In My Mother’s Garden 2012

My annual Mother’s Day visit to my mom’s house is always an exploration into master gardener heaven.  The guard of my mother’s garden of flowers and vegetables is the formidable Benji, Mom’s 1o+ year old bagel (beagle-bassett mix), who bays to introduce all visitors to the house.  When I think of Mother’s Day and home, I always think of the abundant azaleas.  The azaleas always, and I mean always, bloom for Mother’s Day.

Pink Azalea welcomes spring

Pink Azelia cluster soak up the sun

This year, the wisteria, with it’s strange buds (I can’t even describe them so you’ll have to just look at the photos) that transform into beautiful purple and white grape-like clusters of flowers, was quite stunning.  The wisteria hang down and dangle their clustered jewels seemingly upside down.

Wisteria diva stops the show

Wisteria bud becoming flower

Another favorite of mine this year is the perennial geranium which I’ve walked by many times as I approach the front door, but have never paid much attention to.  The flowers are small but with just the right light and attention, they are simple and beautiful all at the same time.

Perennial Geranium salutes the sky

Perennial Geranium catching some rays

Perennial Geranium hairs

The cherubs inhabit the flower gardens along with the squirrels, chipmunks, morning doves, and rabbits. Shh! I can’t mention the groundhog, because the mere mention of his name will set off my mom into a real life Bill Murray impression from the movie Caddyshack (if you’re not laughing, then you’re probably too young, so rent the movie which is very very funny).  Okay, back to the flowers.  Even the cherubs know how important it is to stop to smell the knock out roses. Cherub smells the knock out roses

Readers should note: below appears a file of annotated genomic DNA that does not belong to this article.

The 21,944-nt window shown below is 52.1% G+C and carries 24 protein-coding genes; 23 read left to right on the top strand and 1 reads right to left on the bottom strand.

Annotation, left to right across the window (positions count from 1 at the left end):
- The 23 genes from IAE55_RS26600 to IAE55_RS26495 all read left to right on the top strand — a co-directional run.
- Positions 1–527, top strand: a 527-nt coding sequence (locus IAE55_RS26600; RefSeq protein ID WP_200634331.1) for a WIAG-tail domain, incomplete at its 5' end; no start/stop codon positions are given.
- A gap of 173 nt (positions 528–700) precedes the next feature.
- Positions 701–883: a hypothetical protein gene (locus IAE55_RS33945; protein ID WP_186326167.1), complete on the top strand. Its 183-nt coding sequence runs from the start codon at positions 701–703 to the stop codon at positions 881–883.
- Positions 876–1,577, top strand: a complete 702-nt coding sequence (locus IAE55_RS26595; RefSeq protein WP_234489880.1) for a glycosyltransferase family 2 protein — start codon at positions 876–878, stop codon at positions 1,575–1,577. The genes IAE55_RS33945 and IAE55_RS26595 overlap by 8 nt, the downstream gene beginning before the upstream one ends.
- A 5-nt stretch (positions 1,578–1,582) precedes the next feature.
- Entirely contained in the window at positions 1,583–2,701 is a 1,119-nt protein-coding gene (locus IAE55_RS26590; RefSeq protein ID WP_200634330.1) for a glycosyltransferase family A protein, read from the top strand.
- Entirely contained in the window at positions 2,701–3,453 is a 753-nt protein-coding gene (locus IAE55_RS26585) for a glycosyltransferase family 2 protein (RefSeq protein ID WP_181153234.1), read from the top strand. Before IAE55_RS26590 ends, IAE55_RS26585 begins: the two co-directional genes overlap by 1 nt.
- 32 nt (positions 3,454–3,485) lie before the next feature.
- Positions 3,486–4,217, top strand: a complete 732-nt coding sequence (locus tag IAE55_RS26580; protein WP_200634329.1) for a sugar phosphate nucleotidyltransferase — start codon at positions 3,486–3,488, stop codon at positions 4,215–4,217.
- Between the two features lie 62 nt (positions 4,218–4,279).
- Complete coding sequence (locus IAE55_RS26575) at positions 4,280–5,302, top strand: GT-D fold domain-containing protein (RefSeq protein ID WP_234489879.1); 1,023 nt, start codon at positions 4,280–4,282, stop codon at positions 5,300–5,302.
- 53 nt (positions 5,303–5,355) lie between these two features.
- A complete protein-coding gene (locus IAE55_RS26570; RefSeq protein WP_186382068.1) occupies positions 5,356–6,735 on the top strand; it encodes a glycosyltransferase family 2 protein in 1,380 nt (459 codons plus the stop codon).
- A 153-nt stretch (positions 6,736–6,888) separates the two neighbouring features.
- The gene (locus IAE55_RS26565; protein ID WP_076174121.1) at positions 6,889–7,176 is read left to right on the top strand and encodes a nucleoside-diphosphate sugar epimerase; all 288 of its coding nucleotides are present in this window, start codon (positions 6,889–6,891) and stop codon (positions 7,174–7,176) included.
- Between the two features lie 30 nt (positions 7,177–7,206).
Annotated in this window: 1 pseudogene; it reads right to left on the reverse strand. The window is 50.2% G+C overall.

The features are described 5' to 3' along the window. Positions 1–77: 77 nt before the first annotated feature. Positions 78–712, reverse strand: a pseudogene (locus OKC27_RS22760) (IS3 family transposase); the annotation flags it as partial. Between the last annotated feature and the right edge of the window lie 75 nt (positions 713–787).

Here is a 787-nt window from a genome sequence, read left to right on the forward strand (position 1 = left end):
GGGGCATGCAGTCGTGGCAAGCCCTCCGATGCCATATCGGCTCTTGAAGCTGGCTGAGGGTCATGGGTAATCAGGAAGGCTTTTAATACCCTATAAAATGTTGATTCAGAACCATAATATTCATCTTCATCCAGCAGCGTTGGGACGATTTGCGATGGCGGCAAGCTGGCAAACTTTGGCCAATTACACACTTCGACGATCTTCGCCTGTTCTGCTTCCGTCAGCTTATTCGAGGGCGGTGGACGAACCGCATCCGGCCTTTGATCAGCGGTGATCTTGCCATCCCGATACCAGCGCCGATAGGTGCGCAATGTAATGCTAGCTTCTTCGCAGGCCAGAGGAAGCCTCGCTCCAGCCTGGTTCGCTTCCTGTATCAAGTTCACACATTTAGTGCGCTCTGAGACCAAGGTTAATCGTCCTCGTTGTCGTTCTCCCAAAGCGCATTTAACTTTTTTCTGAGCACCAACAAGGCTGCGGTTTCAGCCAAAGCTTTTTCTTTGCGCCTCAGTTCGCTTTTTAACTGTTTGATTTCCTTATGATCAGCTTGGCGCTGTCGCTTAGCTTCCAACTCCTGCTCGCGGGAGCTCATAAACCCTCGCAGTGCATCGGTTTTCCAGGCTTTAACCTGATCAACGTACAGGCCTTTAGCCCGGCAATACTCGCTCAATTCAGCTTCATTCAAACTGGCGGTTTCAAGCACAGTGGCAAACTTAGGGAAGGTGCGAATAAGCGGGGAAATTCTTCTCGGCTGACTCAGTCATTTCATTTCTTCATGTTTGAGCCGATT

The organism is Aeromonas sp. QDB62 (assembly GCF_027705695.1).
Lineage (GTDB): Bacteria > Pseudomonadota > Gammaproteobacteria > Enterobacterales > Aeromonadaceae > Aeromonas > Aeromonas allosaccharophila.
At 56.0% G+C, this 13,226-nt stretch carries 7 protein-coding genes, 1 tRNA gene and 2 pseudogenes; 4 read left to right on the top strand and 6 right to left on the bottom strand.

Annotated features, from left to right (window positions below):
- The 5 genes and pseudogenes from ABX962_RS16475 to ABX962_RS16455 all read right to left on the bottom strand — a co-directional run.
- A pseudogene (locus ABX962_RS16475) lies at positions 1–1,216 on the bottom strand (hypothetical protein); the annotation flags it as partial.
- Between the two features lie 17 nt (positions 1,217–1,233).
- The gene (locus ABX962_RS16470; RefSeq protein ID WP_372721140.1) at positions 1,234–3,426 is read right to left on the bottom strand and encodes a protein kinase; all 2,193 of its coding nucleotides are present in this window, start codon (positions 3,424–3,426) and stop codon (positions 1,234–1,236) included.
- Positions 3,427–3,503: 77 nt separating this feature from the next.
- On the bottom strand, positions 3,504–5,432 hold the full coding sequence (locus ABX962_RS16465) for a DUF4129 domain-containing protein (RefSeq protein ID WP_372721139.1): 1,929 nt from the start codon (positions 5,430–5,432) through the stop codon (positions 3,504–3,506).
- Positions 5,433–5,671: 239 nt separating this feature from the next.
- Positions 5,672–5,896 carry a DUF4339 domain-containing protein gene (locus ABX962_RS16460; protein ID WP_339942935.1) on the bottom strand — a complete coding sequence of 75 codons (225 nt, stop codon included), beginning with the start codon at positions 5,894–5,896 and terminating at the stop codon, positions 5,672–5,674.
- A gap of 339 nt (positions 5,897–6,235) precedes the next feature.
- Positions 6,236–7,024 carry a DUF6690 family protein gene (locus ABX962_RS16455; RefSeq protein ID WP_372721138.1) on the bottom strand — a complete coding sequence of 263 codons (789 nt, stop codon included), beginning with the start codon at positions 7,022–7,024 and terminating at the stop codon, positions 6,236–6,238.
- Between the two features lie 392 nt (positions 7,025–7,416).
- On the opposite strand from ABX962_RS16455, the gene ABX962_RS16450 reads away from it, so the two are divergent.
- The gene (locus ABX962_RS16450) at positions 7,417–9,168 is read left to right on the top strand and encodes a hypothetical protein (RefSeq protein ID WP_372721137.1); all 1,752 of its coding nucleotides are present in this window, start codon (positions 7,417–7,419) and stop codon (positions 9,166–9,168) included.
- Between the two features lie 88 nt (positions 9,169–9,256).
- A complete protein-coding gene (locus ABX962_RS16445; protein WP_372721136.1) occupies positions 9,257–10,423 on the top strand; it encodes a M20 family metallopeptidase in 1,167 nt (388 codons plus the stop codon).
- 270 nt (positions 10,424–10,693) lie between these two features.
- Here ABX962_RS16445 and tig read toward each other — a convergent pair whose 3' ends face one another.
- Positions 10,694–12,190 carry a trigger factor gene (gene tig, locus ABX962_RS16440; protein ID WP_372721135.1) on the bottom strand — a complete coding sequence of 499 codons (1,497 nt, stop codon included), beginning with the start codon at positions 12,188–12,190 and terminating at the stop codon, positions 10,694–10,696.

I love how my mother’s gardens remind me that even the vegetables offer beautiful flowers either before or after they produce the food that we eat.  Did you know that chives produce such beautiful purple pom-pom flowers atop the delicate onion-tasting stalk?  If you don’t pick them often enough, they go “to seed,” as Mom says.

Chive flowers with hair light

Chive flower pom-poms

In a pinwheel installation, Mom plants tuberous begonias in brilliant yellows and oranges, with what seem like a million petals.  Their colors are so intense, so brilliant that I have a hard time photographing them.  These are also the colors for her kitchen, so the inside carries over to the outside.

Yellow Tuberous Begonia

I love dahlias, and this one is so interesting with such a deep, dark red, cream, and a yellow center.  It’s like three flowers in one.


Now wave petunias are very common these days, because you don’t have to “dead head” them (i.e., pinch off the dead flowers) to keep them blooming, and they produce waves of color all summer.  I bet you’ve never gotten up close, really close, to inspect one of these beauties.  Deep inside the center of this hot pink, purple-veined flower is the most delicate lavender, fuzzy jewel in the deep, dark purple center.  Check it out.

Hot Pink Wave Petunia

Last buy not least, we always have a special Mother’s Day brunch at the Hotel Hershey.  Although this Gerbera Daisy did not come from Mom’s garden, it was on our table at brunch and I thought it was so lovely, especially those teeny tiny yellow petals in the center.

Pink Gerbera Daisy

After a day in Mom’s gardens and a very filling, all-you-can-eat brunch at Hotel Hershey, what’s left?  Ah, you know me so well.

Napping Cherub



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